Daily Fantasy Sports (DFS) Wins Favor in Significant Court Decision

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A U.S. court has ruled in favor of a defendant in a case relating to a loss of funds in an online game of Daily Fantasy Sports (DFS).

Daily Fantasy Sports (DFS) is an emerging branch of online entertainment that has seen a resurgence of interest lately following the national sports shutdown. The online activity mimics real-life sports events using accurate statistics of existing players and athletes. 

Users can sign up to an online DFS platform and pay an entry fee to compete for rewards based on the performance of their chosen team or players. Since the activity can result in players winning cash from their choices it has been compared with sports betting and banned in most states.

However, the exact legal situation regarding DFS remains uncertain, with 19 U.S. states allowing the activity to go ahead. Fantasy sports games have been around for many years but the new DFS format presents an element that more closely resembles gambling. In lieu of formal legislation, many states have simply applied existing gambling laws to regulate the industry. However, in some cases, this has opened up the industry to legal challenges. 

Dew-Becker v. Wu

Recently, a DFS player in Illinois argued that his $109 loss on a game of DFS was not legal under the state’s gambling laws. The player hoped to have his money recovered under an Illinois statute that allows victims of gambling to recover their losses. A judgment was delivered by Chief of Justice Anne M. Burke on April 16, 2020.

Hosted by DFS site FanDuel, the event in question involved both players signing up and agreeing to a $109 fee to compete against each other in a fantasy basketball game. For hosting the event, FanDuel took a $9 fee from each player, and the player who put together the winning team received the remaining $200 as a prize.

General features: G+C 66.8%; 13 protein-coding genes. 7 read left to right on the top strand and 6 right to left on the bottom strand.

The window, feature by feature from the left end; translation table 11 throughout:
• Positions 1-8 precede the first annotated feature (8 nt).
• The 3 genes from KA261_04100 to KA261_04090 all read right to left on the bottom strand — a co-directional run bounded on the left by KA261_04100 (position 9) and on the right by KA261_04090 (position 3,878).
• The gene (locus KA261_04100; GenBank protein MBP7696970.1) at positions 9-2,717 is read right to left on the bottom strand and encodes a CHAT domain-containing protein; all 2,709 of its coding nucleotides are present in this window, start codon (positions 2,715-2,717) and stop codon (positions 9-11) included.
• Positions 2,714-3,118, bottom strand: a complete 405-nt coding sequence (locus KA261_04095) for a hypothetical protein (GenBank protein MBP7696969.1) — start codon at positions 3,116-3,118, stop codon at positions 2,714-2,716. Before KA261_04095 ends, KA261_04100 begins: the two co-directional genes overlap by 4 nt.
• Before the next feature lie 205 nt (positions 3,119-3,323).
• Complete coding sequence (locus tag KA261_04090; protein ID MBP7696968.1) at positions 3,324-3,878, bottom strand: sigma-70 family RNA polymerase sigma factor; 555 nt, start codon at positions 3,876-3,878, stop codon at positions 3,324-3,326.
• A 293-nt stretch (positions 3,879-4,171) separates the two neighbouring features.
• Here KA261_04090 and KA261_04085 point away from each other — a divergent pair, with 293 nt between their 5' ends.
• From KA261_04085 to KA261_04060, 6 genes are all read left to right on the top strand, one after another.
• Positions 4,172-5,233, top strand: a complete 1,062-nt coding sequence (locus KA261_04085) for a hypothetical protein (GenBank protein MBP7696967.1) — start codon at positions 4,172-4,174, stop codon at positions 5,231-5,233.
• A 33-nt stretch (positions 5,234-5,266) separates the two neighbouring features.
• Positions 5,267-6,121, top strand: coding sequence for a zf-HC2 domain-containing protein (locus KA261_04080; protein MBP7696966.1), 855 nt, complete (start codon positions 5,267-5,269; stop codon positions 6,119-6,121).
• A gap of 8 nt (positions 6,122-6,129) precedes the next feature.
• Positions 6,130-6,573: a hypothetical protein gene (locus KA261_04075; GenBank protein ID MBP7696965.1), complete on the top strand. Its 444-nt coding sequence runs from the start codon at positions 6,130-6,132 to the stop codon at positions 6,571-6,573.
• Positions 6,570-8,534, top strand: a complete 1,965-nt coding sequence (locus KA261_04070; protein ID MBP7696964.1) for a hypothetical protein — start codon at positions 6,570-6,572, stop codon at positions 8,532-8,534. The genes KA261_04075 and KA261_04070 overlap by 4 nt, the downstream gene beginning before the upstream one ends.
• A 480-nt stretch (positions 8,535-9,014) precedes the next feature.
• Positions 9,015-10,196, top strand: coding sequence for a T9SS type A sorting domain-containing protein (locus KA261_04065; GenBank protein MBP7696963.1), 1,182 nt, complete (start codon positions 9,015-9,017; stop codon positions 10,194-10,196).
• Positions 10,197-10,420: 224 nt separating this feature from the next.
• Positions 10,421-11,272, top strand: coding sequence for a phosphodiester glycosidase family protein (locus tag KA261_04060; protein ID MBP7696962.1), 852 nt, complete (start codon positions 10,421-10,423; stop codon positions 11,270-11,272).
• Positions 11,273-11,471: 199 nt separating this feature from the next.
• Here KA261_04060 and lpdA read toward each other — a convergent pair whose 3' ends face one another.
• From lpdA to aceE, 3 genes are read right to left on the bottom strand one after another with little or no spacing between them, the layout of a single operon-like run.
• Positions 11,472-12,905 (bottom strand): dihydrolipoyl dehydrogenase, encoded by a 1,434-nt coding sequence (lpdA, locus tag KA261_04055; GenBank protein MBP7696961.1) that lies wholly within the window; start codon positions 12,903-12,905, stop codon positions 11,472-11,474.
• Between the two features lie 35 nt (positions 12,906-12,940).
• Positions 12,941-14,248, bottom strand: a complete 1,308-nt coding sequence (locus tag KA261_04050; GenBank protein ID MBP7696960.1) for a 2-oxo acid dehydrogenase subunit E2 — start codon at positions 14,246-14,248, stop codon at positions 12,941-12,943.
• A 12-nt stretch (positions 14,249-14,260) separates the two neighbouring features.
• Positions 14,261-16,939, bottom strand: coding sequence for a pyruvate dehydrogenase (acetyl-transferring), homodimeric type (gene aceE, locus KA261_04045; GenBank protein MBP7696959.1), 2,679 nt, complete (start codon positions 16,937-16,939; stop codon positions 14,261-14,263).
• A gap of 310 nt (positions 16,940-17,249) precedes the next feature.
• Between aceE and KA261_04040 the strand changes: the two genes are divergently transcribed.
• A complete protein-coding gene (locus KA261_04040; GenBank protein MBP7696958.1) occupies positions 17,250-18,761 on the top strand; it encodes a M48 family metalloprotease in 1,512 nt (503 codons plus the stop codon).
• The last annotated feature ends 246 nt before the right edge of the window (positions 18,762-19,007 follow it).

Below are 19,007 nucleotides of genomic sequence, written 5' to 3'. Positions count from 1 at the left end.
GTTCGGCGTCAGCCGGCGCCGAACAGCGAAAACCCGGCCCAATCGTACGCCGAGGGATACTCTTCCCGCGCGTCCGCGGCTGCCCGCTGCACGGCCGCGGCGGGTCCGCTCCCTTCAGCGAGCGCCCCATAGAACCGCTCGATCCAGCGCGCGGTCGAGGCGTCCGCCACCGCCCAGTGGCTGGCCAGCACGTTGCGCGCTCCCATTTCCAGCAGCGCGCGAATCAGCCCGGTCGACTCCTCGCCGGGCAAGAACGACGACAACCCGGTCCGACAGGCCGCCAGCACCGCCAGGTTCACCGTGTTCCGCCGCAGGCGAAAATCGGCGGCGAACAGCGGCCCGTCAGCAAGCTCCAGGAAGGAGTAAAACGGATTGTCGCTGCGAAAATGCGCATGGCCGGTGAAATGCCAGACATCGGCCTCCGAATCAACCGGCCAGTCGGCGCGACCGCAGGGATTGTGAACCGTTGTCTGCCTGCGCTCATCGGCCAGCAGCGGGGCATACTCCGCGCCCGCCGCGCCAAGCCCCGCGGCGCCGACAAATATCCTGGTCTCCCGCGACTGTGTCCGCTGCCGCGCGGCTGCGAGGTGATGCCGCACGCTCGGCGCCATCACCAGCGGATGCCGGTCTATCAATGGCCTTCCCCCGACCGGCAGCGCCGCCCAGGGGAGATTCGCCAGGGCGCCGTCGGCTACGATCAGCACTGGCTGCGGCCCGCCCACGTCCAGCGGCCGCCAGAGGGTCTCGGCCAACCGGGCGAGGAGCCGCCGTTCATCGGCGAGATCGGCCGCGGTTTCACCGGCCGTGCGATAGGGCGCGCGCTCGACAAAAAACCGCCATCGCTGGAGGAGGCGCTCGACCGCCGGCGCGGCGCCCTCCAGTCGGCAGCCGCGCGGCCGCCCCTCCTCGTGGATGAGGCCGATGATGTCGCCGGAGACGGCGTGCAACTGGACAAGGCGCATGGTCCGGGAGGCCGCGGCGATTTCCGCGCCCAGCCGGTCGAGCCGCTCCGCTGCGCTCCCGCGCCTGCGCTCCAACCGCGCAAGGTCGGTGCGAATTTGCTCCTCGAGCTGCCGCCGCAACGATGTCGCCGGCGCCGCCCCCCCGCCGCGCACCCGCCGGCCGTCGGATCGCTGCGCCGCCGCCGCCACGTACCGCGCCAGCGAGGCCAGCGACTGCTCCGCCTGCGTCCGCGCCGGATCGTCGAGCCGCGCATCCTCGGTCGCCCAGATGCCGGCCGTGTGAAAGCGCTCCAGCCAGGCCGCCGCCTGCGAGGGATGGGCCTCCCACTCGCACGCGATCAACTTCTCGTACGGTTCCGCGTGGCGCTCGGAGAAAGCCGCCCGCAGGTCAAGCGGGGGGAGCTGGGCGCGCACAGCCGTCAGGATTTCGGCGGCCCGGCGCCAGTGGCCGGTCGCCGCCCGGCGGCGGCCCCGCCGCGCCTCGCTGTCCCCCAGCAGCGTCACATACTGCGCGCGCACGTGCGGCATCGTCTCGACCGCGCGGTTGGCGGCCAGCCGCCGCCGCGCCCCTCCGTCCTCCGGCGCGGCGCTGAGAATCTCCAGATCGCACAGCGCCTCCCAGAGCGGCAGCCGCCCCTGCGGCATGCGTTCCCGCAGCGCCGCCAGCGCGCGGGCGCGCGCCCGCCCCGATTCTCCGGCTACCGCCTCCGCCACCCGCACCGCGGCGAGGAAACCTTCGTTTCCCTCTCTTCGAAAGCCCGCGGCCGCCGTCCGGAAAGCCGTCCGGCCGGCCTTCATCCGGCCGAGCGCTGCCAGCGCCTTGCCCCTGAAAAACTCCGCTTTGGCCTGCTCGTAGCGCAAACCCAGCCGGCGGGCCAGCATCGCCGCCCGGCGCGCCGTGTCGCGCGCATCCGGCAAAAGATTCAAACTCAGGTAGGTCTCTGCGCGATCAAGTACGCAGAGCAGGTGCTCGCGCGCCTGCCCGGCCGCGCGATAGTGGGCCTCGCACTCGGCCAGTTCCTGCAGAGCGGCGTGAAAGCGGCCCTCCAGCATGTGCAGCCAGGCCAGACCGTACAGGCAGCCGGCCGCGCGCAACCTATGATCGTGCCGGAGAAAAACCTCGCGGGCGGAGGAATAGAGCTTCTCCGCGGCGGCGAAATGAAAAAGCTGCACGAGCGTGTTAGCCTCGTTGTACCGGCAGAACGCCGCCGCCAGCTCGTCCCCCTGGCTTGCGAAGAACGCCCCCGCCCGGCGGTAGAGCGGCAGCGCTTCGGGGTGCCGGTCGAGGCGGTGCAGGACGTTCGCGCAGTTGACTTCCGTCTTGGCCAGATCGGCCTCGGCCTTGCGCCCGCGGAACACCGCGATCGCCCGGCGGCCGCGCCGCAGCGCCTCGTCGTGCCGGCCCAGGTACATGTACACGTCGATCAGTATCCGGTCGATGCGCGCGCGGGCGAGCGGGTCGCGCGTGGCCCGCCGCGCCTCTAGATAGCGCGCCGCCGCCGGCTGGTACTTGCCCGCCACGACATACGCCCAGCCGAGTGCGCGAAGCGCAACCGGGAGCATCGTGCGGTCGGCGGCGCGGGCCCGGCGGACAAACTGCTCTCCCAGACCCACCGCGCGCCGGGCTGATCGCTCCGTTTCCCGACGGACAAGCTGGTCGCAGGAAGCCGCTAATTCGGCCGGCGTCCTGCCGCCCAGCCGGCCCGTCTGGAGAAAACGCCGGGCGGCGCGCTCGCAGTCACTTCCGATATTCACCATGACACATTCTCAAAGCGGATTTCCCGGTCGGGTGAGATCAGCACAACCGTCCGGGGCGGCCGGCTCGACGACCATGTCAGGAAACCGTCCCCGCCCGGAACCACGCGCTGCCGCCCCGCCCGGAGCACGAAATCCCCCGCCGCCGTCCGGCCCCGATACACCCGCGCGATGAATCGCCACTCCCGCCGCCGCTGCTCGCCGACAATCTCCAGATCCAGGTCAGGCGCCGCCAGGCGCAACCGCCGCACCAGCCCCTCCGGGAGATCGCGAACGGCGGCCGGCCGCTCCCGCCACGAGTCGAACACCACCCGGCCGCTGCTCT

The plaintiff, Colin Dew-Becker, alleged that since the game constituted gambling it should be deemed illegal and all funds returned. However, the Supreme Court of Illinois rejected the claim and ruled in favor of the defendant, stating that the law “does not allow recovery when the gambling is not connected.” In this case, the facilitation of the event by FanDuel means the players didn’t gamble directly between themselves.

Change in gambling legislation

Existing legislation regarding online gambling has been changing rapidly over the past few years, in both the US and around the world. In the UK, a new law has recently been imposed by the UK Gambling Commission that enforces online gambling operators to stop offering ‘sticky’ bonuses that come with unfair ‘wagering requirements’. Now, many online casinos in the UK, Australia, and New Zealand specifically offer only non sticky bonuses. The law stops operators from offering bonuses that have hidden conditions that essentially trap a players’ cash in the casino until they have wagered a certain amount of money.

While most legislation is aimed at protecting players, some of it can be over-restrictive and harmful to online operators. Most notably, last year’s controversy regarding The 1961 Wire Act cast confusion on the online gambling industry in the US. The law traditionally restricts the offering of bets on sporting events across state lines but the Department of Justice (DoJ) recently suggested it should apply to all forms of gambling.  As a result, many operators have been left unsure whether they can continue to offer their services across state lines. A New Hampshire federal court has since ruled against the DoJ’s suggested changes but an appeal against the ruling is expected.

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